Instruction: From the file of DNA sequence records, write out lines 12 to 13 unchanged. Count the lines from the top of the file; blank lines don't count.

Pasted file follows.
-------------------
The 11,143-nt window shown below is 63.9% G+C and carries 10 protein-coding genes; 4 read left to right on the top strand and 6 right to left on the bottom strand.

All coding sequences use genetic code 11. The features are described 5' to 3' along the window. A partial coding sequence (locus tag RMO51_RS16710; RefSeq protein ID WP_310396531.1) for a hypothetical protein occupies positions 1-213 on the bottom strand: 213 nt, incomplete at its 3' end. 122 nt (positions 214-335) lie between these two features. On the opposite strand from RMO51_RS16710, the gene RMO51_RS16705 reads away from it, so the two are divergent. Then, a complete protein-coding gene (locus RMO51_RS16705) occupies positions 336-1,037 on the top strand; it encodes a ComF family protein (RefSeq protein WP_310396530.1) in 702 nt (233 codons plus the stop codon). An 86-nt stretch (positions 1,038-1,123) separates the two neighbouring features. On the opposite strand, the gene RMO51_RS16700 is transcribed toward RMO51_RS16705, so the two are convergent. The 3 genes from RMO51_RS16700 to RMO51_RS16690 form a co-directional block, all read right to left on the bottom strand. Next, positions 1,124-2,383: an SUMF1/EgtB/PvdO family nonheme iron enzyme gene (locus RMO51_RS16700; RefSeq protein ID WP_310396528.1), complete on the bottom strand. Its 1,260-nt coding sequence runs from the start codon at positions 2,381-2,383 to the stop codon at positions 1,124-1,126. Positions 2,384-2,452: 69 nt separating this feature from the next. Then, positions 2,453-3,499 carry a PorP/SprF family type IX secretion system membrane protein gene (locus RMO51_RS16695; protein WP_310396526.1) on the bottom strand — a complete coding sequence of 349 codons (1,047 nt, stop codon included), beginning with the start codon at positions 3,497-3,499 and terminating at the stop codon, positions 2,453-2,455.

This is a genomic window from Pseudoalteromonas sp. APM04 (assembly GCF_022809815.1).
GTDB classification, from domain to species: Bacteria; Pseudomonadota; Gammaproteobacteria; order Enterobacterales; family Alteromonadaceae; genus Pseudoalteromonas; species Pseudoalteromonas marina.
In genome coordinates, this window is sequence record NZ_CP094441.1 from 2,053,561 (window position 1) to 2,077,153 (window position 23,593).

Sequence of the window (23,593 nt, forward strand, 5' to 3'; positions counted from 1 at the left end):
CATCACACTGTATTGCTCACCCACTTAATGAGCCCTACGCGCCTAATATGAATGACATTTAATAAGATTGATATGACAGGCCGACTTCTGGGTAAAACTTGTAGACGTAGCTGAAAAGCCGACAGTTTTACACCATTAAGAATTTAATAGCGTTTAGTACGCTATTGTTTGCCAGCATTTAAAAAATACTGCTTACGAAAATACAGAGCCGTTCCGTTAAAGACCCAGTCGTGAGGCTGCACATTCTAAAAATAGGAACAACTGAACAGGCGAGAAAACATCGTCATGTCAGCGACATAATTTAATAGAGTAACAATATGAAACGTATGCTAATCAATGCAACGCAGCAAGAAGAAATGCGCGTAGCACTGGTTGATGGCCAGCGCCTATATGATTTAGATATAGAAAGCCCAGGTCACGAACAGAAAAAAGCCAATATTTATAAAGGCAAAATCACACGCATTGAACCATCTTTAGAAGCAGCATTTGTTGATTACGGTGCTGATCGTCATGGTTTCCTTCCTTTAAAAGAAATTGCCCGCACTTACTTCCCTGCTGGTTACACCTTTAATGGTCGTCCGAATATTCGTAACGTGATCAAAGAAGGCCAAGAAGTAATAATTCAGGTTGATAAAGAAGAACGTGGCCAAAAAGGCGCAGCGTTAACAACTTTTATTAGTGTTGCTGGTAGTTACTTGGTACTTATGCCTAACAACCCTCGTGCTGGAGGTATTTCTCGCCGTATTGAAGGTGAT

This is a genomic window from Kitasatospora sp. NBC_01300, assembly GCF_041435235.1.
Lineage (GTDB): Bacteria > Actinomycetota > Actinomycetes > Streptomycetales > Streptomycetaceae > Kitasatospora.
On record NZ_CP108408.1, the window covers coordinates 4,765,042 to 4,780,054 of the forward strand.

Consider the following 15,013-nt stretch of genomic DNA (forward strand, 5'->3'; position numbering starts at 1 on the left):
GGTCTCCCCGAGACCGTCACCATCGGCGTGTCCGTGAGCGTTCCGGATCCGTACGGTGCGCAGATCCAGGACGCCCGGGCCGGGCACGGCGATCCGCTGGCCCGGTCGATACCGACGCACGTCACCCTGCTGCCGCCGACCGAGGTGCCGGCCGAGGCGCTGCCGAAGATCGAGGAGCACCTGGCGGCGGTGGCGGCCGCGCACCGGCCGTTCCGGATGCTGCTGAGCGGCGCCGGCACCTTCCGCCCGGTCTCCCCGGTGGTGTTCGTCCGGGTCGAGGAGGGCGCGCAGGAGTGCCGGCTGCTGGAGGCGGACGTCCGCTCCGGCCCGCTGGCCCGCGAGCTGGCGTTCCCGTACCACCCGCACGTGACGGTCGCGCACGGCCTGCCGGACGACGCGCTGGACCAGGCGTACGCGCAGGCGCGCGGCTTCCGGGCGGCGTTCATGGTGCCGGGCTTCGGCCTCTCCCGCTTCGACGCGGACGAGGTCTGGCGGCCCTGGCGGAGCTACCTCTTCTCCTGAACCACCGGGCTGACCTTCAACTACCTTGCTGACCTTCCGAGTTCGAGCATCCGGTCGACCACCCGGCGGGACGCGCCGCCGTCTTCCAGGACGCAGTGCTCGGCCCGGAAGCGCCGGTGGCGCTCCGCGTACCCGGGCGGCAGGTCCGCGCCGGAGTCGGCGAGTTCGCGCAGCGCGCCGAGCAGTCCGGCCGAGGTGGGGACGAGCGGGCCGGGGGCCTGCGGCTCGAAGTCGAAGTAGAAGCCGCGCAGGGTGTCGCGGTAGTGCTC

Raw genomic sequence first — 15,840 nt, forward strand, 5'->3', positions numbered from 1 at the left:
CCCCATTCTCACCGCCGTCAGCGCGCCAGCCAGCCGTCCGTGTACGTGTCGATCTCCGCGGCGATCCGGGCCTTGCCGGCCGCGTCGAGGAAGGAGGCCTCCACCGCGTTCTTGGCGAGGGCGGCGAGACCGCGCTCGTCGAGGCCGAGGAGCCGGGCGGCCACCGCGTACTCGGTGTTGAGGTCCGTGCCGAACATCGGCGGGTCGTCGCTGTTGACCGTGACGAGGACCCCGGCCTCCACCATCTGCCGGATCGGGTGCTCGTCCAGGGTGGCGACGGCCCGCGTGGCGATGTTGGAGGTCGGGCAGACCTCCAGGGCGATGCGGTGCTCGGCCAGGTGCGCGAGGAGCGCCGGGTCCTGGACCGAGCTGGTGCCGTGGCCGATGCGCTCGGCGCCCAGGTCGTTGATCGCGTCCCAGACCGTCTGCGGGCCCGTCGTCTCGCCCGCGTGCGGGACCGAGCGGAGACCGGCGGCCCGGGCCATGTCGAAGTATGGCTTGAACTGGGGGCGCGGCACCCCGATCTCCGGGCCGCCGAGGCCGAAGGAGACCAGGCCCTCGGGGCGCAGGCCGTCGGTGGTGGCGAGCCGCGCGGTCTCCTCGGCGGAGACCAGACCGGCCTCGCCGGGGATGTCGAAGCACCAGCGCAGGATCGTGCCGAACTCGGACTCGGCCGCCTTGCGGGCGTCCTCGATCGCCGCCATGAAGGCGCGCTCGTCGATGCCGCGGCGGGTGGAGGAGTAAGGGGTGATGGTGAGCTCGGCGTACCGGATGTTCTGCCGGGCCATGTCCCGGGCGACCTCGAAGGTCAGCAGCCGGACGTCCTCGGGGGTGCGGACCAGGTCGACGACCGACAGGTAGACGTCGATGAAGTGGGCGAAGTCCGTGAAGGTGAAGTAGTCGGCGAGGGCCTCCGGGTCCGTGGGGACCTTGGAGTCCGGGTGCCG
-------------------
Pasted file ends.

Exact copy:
GGTCTCCCCGAGACCGTCACCATCGGCGTGTCCGTGAGCGTTCCGGATCCGTACGGTGCGCAGATCCAGGACGCCCGGGCCGGGCACGGCGATCCGCTGGCCCGGTCGATACCGACGCACGTCACCCTGCTGCCGCCGACCGAGGTGCCGGCCGAGGCGCTGCCGAAGATCGAGGAGCACCTGGCGGCGGTGGCGGCCGCGCACCGGCCGTTCCGGATGCTGCTGAGCGGCGCCGGCACCTTCCGCCCGGTCTCCCCGGTGGTGTTCGTCCGGGTCGAGGAGGGCGCGCAGGAGTGCCGGCTGCTGGAGGCGGACGTCCGCTCCGGCCCGCTGGCCCGCGAGCTGGCGTTCCCGTACCACCCGCACGTGACGGTCGCGCACGGCCTGCCGGACGACGCGCTGGACCAGGCGTACGCGCAGGCGCGCGGCTTCCGGGCGGCGTTCATGGTGCCGGGCTTCGGCCTCTCCCGCTTCGACGCGGACGAGGTCTGGCGGCCCTGGCGGAGCTACCTCTTCTCCTGAACCACCGGGCTGACCTTCAACTACCTTGCTGACCTTCCGAGTTCGAGCATCCGGTCGACCACCCGGCGGGACGCGCCGCCGTCTTCCAGGACGCAGTGCTCGGCCCGGAAGCGCCGGTGGCGCTCCGCGTACCCGGGCGGCAGGTCCGCGCCGGAGTCGGCGAGTTCGCGCAGCGCGCCGAGCAGTCCGGCCGAGGTGGGGACGAGCGGGCCGGGGGCCTGCGGCTCGAAGTCGAAGTAGAAGCCGCGCAGGGTGTCGCGGTAGTGCTC

Raw genomic sequence first — 15,840 nt, forward strand, 5'->3', positions numbered from 1 at the left: